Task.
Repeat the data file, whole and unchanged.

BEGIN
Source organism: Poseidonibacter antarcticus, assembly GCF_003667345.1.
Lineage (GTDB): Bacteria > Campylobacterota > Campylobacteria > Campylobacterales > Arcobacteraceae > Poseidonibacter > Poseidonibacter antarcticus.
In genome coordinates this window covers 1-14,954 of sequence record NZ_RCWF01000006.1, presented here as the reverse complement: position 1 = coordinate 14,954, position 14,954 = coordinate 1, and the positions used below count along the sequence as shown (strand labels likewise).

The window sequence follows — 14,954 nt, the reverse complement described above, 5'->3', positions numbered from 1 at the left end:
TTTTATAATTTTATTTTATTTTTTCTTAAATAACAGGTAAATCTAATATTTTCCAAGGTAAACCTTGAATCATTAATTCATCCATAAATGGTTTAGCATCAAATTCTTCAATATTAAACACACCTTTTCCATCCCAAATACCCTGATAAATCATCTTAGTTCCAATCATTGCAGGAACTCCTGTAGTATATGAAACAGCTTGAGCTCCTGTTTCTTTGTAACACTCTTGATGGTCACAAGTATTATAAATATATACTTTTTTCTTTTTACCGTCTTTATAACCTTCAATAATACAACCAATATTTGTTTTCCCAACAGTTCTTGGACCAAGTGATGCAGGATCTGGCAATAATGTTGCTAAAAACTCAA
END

Source organism: Poseidonibacter antarcticus, assembly GCF_003667345.1.
Lineage (GTDB): Bacteria > Campylobacterota > Campylobacteria > Campylobacterales > Arcobacteraceae > Poseidonibacter > Poseidonibacter antarcticus.
In genome coordinates this window covers 1-14,954 of sequence record NZ_RCWF01000006.1, presented here as the reverse complement: position 1 = coordinate 14,954, position 14,954 = coordinate 1, and the positions used below count along the sequence as shown (strand labels likewise).

The window sequence follows — 14,954 nt, the reverse complement described above, 5'->3', positions numbered from 1 at the left end:
TTTTATAATTTTATTTTATTTTTTCTTAAATAACAGGTAAATCTAATATTTTCCAAGGTAAACCTTGAATCATTAATTCATCCATAAATGGTTTAGCATCAAATTCTTCAATATTAAACACACCTTTTCCATCCCAAATACCCTGATAAATCATCTTAGTTCCAATCATTGCAGGAACTCCTGTAGTATATGAAACAGCTTGAGCTCCTGTTTCTTTGTAACACTCTTGATGGTCACAAGTATTATAAATATATACTTTTTTCTTTTTACCGTCTTTATAACCTTCAATAATACAACCAATATTTGTTTTCCCAACAGTTCTTGGACCAAGTGATGCAGGATCTGGCAATAATGTTGCTAAAAACTCAA